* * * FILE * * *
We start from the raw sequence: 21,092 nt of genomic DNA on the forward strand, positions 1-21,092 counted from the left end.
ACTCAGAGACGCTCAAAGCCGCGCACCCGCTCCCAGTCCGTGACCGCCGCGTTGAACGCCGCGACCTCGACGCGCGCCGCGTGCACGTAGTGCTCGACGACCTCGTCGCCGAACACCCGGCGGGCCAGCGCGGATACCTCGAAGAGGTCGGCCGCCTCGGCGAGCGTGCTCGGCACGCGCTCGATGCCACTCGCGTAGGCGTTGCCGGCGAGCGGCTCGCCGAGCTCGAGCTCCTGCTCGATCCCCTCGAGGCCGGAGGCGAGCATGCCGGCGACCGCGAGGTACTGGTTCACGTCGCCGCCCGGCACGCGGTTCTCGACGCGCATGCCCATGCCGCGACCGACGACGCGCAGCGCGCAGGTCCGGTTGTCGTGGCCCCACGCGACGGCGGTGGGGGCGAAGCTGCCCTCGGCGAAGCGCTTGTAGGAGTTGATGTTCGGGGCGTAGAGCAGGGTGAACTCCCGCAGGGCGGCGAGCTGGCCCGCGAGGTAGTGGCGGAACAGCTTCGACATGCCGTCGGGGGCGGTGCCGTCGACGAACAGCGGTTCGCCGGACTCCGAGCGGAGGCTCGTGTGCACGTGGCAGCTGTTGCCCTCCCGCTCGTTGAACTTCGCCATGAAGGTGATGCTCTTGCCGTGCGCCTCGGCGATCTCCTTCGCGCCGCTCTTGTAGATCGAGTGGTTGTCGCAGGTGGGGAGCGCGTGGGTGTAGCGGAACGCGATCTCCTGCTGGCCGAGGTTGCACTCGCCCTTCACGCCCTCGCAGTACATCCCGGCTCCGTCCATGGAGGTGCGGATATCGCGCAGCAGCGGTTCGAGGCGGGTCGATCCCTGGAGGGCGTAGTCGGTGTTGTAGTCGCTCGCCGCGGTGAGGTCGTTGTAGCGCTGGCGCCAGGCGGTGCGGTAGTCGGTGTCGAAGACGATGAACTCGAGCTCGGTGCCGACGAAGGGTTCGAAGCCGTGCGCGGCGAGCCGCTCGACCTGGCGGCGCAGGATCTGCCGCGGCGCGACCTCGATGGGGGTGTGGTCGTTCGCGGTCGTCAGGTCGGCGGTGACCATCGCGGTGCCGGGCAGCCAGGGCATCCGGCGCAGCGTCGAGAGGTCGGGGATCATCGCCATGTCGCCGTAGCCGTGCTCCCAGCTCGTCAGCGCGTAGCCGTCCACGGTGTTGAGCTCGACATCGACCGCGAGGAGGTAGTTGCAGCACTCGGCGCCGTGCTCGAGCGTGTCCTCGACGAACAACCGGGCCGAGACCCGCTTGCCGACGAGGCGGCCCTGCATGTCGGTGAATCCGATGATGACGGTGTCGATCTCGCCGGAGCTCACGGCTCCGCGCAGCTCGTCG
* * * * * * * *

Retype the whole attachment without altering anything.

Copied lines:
We start from the raw sequence: 21,092 nt of genomic DNA on the forward strand, positions 1-21,092 counted from the left end.
ACTCAGAGACGCTCAAAGCCGCGCACCCGCTCCCAGTCCGTGACCGCCGCGTTGAACGCCGCGACCTCGACGCGCGCCGCGTGCACGTAGTGCTCGACGACCTCGTCGCCGAACACCCGGCGGGCCAGCGCGGATACCTCGAAGAGGTCGGCCGCCTCGGCGAGCGTGCTCGGCACGCGCTCGATGCCACTCGCGTAGGCGTTGCCGGCGAGCGGCTCGCCGAGCTCGAGCTCCTGCTCGATCCCCTCGAGGCCGGAGGCGAGCATGCCGGCGACCGCGAGGTACTGGTTCACGTCGCCGCCCGGCACGCGGTTCTCGACGCGCATGCCCATGCCGCGACCGACGACGCGCAGCGCGCAGGTCCGGTTGTCGTGGCCCCACGCGACGGCGGTGGGGGCGAAGCTGCCCTCGGCGAAGCGCTTGTAGGAGTTGATGTTCGGGGCGTAGAGCAGGGTGAACTCCCGCAGGGCGGCGAGCTGGCCCGCGAGGTAGTGGCGGAACAGCTTCGACATGCCGTCGGGGGCGGTGCCGTCGACGAACAGCGGTTCGCCGGACTCCGAGCGGAGGCTCGTGTGCACGTGGCAGCTGTTGCCCTCCCGCTCGTTGAACTTCGCCATGAAGGTGATGCTCTTGCCGTGCGCCTCGGCGATCTCCTTCGCGCCGCTCTTGTAGATCGAGTGGTTGTCGCAGGTGGGGAGCGCGTGGGTGTAGCGGAACGCGATCTCCTGCTGGCCGAGGTTGCACTCGCCCTTCACGCCCTCGCAGTACATCCCGGCTCCGTCCATGGAGGTGCGGATATCGCGCAGCAGCGGTTCGAGGCGGGTCGATCCCTGGAGGGCGTAGTCGGTGTTGTAGTCGCTCGCCGCGGTGAGGTCGTTGTAGCGCTGGCGCCAGGCGGTGCGGTAGTCGGTGTCGAAGACGATGAACTCGAGCTCGGTGCCGACGAAGGGTTCGAAGCCGTGCGCGGCGAGCCGCTCGACCTGGCGGCGCAGGATCTGCCGCGGCGCGACCTCGATGGGGGTGTGGTCGTTCGCGGTCGTCAGGTCGGCGGTGACCATCGCGGTGCCGGGCAGCCAGGGCATCCGGCGCAGCGTCGAGAGGTCGGGGATCATCGCCATGTCGCCGTAGCCGTGCTCCCAGCTCGTCAGCGCGTAGCCGTCCACGGTGTTGAGCTCGACATCGACCGCGAGGAGGTAGTTGCAGCACTCGGCGCCGTGCTCGAGCGTGTCCTCGACGAACAACCGGGCCGAGACCCGCTTGCCGACGAGGCGGCCCTGCATGTCGGTGAATCCGATGATGACGGTGTCGATCTCGCCGGAGCTCACGGCTCCGCGCAGCTCGTCG